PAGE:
We are at present limping our way to Livingstone on a very worn front tyre due to continued suspension problems and after having the problem supposedly rectified in Lusaka. We are to pick up Jennie Chinembiri and George Lind (of the Church of Scotland's World Mission Council) from the airport while doing various items of business for school, manse and hospital.
The Reverend Silishebo has demitted office after 8 years at Mwandi and has been called to the Chaplaincy at the University of Zambia in Lusaka; the Reverend Derek Lubasi who is presently at Coillard Memorial in Livingstone will be inducted shortly as our new minister. There is a flurry of activity cleaning, painting and renovating the manse to welcome the new ‘family’ (Lubasi means family in Silozi.)
We have just spent the past week-end doing another flitting! We have moved into Hippo House – bit of a misnomer as far as size is concerned but we are fortunate to enjoy running water and electricity (most of the time) utilities denied to a large majority of the Zambian population.
Some progress has been made with the house that the Church of Scotland funded with a grant, and that Nick designed and is building. The wooden flooring is being laid at the moment. We hope we can move in before Christmas.
We are beginning to pick up the threads of where we left off. On the first Sunday evening we got back was a very moving service for the sending out of the 10 young people back to their congregations. They had been attending a 4 month Mission Course at the Church run by Percy, the Youth Pastor. They had slept in tents, cooked for themselves and freely contributed their talents and labour to various ministries to be found at the Mission. They had also has their faith challenged and deepened, intellectually and academically too they had a substantial amount of reading and writing to tackle, not just of a theological nature either but also other work needing life skills.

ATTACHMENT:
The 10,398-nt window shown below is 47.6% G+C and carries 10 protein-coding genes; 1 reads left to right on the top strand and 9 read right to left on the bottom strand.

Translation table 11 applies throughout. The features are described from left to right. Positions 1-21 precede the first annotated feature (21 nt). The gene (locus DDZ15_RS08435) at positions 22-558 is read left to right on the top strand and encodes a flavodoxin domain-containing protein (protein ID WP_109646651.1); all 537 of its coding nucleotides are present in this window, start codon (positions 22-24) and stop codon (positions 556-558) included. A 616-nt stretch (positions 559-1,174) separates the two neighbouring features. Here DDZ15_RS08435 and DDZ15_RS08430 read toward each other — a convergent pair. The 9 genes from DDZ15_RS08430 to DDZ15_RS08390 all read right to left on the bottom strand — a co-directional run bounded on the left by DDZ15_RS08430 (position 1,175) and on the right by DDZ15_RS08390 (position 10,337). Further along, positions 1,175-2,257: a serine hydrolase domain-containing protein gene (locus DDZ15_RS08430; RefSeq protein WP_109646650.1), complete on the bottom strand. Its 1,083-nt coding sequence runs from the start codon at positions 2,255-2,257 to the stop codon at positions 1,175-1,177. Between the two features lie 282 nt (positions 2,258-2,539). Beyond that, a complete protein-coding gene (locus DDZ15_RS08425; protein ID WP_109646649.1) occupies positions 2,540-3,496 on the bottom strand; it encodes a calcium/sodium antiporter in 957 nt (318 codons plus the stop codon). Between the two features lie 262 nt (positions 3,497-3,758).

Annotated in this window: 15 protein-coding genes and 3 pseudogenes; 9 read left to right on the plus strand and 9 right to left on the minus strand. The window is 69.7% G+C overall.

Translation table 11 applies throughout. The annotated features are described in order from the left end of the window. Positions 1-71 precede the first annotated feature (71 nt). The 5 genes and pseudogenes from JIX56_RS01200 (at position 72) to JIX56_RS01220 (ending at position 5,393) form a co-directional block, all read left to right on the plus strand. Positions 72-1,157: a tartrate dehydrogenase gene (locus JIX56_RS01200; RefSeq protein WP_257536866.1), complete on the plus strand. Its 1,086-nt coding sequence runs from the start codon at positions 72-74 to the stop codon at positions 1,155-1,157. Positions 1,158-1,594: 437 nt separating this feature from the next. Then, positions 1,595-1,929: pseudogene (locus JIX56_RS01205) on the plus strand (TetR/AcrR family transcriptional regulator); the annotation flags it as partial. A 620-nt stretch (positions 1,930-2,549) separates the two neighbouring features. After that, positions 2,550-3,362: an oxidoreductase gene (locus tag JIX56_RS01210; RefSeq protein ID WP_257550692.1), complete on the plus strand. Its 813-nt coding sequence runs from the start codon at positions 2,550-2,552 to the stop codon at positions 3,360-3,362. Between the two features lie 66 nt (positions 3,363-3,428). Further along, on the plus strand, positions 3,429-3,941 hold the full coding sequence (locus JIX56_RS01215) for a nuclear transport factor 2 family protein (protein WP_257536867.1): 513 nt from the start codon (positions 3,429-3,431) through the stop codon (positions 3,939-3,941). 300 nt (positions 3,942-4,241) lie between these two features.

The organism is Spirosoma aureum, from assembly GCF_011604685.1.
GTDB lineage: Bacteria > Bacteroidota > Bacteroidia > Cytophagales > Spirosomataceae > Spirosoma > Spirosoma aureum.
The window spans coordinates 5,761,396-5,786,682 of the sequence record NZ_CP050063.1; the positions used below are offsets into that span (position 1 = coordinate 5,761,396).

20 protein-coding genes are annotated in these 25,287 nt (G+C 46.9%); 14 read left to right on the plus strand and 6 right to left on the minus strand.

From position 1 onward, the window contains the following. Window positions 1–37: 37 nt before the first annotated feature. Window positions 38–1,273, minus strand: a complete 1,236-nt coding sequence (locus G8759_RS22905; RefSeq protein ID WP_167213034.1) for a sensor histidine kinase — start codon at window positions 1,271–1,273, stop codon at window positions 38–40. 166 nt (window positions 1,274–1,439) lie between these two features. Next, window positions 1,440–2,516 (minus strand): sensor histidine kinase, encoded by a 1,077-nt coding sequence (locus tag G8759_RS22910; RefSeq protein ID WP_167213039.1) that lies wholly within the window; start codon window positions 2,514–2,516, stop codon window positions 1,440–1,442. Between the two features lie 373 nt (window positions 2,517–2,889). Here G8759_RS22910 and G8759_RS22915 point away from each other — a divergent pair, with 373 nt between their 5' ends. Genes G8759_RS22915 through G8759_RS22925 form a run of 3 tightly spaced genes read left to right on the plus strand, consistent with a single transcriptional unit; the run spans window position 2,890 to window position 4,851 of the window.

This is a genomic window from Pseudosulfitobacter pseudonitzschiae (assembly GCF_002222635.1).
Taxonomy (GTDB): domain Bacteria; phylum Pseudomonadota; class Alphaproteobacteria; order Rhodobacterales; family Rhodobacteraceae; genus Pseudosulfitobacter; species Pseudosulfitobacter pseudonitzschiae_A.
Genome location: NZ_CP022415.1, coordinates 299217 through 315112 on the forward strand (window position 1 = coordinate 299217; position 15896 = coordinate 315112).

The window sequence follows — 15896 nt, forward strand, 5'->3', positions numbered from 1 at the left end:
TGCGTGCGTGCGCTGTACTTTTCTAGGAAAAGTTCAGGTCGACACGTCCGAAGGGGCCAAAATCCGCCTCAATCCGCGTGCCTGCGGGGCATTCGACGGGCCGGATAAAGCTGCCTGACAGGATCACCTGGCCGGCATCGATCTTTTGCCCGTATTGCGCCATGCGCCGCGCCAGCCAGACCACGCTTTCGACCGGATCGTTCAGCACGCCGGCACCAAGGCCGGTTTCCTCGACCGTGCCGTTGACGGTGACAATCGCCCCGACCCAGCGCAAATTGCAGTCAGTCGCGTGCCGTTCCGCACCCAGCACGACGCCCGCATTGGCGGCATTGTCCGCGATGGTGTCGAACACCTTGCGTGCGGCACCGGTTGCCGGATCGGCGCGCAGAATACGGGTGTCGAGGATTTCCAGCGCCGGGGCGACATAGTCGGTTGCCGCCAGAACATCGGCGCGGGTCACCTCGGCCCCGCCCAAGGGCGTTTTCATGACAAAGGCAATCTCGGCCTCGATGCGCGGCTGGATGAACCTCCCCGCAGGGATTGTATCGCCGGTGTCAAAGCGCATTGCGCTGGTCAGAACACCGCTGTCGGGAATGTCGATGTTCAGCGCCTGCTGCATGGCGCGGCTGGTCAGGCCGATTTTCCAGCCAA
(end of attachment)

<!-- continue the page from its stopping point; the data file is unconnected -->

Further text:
We have had a good and useful couple of days with Jennie and George who were able to get a taste of what we do at the Hospital and School as well as the wider Church work we undertake here. We saw them off on Saturday to Kitwe and Lusaka.
We are now back to ‘auld claes and porridge’. Ida is back to work at the AIDS Relief Programme, she has done the first scrubbing for a Caesar and has been returned her keys and asked to tackle the Central Stores which was neglected in her absence. She is a Also working with the Consistory, helping to establish a home-based care programme.
As for me I have been allocated Grade 8C for Maths and Science and 10A for History. I am at present drafting a proposal to submit to a Church Aid for teacher housing at the High School. We are still putting the finishing touches to the second classroom block and student latrines which were not finished despite efforts on my part to ensure that things should continue in my absence.
Another exciting development hoving into view is the possibility of a Community School at Sikuzu. Sikuzu is a rural community about 8km downstream from Mwandi. The children are prevented from attending school at Mwandi until they can walk the return journey each day. They are usually 8 or 9 years before this happens. So a Grade 1-4 School will be a great boon for them. At present there is a UCZ Pre-school run from the Church.